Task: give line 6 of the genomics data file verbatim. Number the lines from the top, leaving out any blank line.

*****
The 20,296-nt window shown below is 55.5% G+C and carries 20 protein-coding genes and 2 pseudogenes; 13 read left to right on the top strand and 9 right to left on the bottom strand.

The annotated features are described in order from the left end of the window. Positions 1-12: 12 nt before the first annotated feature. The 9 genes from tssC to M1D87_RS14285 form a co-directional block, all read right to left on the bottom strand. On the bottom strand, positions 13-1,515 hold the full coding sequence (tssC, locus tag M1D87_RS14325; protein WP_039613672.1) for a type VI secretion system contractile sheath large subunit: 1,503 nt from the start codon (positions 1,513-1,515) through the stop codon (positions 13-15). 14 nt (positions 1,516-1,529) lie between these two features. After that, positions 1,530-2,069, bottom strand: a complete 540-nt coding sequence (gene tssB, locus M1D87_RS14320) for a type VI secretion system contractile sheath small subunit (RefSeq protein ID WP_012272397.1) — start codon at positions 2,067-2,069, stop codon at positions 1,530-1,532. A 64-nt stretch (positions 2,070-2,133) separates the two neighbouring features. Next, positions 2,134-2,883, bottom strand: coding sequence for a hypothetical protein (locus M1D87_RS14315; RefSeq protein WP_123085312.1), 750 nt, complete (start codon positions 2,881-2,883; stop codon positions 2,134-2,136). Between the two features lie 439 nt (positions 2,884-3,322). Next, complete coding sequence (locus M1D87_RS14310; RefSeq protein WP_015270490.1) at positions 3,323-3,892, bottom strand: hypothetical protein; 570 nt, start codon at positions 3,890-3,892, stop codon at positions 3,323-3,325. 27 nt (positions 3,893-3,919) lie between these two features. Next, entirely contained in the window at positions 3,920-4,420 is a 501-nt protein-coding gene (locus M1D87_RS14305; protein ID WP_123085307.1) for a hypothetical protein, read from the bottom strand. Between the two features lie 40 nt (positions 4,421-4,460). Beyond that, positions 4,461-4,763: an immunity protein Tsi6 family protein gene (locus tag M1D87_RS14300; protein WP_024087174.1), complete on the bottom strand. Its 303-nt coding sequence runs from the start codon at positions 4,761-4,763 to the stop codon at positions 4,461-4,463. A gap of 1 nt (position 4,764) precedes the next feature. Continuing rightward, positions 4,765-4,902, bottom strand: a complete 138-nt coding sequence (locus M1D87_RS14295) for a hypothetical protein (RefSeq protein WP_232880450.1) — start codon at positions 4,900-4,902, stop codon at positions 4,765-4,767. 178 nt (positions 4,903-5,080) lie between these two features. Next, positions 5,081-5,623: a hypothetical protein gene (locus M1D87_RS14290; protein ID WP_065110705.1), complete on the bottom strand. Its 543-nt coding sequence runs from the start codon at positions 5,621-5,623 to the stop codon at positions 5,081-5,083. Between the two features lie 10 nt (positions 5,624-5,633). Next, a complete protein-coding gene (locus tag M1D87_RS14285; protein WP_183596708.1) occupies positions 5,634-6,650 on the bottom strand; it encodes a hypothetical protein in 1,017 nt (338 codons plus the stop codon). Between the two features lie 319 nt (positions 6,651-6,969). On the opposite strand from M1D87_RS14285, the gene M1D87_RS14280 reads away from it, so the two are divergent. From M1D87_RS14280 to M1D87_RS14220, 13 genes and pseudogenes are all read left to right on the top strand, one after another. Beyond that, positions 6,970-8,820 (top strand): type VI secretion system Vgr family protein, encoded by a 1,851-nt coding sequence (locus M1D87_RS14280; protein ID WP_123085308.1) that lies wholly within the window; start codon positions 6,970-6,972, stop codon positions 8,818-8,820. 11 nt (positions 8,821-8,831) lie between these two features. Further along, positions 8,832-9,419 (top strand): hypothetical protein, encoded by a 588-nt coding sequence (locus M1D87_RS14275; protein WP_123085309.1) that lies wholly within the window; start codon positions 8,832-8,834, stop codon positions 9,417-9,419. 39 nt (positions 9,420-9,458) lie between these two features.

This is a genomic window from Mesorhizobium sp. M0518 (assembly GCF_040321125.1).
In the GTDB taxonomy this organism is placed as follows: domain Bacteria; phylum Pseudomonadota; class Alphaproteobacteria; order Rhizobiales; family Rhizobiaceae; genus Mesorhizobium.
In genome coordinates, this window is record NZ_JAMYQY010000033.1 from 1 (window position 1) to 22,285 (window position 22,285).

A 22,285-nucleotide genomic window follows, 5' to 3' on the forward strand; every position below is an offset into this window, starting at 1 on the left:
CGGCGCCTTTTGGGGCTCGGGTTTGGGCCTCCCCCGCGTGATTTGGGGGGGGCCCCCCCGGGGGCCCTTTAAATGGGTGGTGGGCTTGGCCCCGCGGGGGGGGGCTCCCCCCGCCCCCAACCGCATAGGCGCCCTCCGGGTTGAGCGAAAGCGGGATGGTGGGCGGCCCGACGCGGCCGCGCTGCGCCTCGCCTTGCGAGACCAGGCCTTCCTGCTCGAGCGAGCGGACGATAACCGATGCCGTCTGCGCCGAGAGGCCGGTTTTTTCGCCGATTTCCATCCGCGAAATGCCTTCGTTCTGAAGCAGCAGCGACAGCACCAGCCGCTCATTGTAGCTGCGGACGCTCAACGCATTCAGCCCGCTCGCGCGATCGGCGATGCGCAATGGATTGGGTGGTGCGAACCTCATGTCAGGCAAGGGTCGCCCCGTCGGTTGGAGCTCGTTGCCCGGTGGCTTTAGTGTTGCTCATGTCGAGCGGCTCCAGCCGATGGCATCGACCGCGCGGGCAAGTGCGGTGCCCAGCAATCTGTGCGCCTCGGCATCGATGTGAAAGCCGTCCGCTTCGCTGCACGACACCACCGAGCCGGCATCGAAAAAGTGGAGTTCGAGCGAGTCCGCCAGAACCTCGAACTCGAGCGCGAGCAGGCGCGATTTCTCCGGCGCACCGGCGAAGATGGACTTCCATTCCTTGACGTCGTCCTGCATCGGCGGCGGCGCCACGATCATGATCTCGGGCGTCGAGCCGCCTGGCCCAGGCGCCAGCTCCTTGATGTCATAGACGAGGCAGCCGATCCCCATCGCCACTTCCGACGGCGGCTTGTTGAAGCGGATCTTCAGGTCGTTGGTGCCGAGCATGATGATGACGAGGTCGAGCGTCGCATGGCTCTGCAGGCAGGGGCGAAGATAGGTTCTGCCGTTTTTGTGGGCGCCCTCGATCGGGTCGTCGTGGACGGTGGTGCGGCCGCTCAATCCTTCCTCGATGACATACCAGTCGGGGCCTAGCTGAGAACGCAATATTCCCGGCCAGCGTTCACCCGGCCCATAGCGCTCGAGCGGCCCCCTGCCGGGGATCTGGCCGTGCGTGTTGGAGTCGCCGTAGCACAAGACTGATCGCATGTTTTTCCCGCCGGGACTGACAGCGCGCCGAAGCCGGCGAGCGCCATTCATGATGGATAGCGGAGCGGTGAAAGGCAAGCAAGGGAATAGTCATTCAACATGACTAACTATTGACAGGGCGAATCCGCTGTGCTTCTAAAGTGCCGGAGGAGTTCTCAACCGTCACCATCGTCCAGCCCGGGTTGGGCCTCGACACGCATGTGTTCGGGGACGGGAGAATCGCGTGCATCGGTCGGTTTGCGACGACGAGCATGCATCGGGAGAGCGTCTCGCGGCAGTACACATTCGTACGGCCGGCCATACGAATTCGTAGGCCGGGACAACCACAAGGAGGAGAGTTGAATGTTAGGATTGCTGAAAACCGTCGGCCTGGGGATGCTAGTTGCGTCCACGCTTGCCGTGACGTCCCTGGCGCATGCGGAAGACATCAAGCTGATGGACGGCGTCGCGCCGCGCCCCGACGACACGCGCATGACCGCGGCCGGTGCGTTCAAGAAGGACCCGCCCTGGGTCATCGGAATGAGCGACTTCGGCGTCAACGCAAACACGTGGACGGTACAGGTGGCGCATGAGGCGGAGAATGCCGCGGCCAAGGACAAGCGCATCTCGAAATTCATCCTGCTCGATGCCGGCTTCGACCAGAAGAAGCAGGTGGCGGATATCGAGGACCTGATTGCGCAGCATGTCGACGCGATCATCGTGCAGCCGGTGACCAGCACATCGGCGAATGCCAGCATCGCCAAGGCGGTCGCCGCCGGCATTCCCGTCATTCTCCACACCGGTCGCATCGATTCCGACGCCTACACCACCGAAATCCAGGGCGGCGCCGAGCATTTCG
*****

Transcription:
A 22,285-nucleotide genomic window follows, 5' to 3' on the forward strand; every position below is an offset into this window, starting at 1 on the left: